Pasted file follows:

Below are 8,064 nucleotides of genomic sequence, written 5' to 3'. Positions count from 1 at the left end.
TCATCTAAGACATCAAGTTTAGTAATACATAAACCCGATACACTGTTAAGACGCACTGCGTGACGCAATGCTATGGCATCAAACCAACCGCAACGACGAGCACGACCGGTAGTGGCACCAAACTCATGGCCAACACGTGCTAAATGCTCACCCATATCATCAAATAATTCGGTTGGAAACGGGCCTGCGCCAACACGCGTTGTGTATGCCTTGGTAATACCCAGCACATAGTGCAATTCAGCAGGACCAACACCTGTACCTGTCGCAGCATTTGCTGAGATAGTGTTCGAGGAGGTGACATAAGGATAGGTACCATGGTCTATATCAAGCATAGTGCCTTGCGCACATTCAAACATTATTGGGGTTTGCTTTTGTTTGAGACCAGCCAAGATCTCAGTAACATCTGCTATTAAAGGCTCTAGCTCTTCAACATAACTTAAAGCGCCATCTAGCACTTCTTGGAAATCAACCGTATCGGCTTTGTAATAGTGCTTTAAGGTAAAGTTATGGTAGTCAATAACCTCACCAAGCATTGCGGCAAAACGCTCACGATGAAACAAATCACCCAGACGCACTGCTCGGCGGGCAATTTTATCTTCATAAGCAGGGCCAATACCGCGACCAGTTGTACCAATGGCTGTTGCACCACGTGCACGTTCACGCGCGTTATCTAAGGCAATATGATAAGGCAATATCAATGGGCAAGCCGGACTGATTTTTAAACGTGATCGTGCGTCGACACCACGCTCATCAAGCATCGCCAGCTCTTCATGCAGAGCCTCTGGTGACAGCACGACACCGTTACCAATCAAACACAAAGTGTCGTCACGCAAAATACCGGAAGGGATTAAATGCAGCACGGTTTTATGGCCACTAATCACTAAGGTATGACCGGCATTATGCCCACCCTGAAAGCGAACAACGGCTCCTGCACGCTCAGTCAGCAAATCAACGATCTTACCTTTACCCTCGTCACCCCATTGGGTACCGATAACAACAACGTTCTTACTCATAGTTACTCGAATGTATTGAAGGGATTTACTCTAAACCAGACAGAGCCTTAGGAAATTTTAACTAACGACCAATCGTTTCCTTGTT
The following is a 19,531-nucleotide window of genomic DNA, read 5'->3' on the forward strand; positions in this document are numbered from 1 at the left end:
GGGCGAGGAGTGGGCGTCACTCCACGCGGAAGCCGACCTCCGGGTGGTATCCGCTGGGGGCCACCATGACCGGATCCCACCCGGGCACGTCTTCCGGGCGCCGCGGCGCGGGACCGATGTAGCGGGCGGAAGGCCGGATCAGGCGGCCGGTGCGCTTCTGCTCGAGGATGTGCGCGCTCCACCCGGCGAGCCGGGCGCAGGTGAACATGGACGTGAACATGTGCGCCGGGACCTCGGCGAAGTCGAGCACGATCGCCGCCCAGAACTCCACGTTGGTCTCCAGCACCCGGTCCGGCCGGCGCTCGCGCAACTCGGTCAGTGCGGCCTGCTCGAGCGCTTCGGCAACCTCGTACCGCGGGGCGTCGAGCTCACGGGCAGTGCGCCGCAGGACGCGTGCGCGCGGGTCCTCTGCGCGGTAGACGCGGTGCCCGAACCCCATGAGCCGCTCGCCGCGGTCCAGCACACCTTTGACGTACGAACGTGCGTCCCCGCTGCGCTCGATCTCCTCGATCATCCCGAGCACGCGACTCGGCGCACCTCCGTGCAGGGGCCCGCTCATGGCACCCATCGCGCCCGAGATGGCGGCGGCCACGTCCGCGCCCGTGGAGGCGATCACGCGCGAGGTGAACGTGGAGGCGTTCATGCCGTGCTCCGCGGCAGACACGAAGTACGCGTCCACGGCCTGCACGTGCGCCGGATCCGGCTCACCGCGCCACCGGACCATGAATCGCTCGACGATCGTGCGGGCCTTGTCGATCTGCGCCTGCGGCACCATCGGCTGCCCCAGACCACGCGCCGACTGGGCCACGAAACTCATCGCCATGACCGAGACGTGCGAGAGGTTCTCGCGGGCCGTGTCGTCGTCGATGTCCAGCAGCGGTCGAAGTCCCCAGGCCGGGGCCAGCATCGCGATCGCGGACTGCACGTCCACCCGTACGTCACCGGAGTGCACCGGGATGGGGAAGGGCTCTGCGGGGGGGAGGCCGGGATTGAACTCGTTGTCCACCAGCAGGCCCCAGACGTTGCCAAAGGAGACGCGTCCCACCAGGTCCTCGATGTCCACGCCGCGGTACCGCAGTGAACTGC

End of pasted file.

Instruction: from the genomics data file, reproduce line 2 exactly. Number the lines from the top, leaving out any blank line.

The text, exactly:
TCATCTAAGACATCAAGTTTAGTAATACATAAACCCGATACACTGTTAAGACGCACTGCGTGACGCAATGCTATGGCATCAAACCAACCGCAACGACGAGCACGACCGGTAGTGGCACCAAACTCATGGCCAACACGTGCTAAATGCTCACCCATATCATCAAATAATTCGGTTGGAAACGGGCCTGCGCCAACACGCGTTGTGTATGCCTTGGTAATACCCAGCACATAGTGCAATTCAGCAGGACCAACACCTGTACCTGTCGCAGCATTTGCTGAGATAGTGTTCGAGGAGGTGACATAAGGATAGGTACCATGGTCTATATCAAGCATAGTGCCTTGCGCACATTCAAACATTATTGGGGTTTGCTTTTGTTTGAGACCAGCCAAGATCTCAGTAACATCTGCTATTAAAGGCTCTAGCTCTTCAACATAACTTAAAGCGCCATCTAGCACTTCTTGGAAATCAACCGTATCGGCTTTGTAATAGTGCTTTAAGGTAAAGTTATGGTAGTCAATAACCTCACCAAGCATTGCGGCAAAACGCTCACGATGAAACAAATCACCCAGACGCACTGCTCGGCGGGCAATTTTATCTTCATAAGCAGGGCCAATACCGCGACCAGTTGTACCAATGGCTGTTGCACCACGTGCACGTTCACGCGCGTTATCTAAGGCAATATGATAAGGCAATATCAATGGGCAAGCCGGACTGATTTTTAAACGTGATCGTGCGTCGACACCACGCTCATCAAGCATCGCCAGCTCTTCATGCAGAGCCTCTGGTGACAGCACGACACCGTTACCAATCAAACACAAAGTGTCGTCACGCAAAATACCGGAAGGGATTAAATGCAGCACGGTTTTATGGCCACTAATCACTAAGGTATGACCGGCATTATGCCCACCCTGAAAGCGAACAACGGCTCCTGCACGCTCAGTCAGCAAATCAACGATCTTACCTTTACCCTCGTCACCCCATTGGGTACCGATAACAACAACGTTCTTACTCATAGTTACTCGAATGTATTGAAGGGATTTACTCTAAACCAGACAGAGCCTTAGGAAATTTTAACTAACGACCAATCGTTTCCTTGTT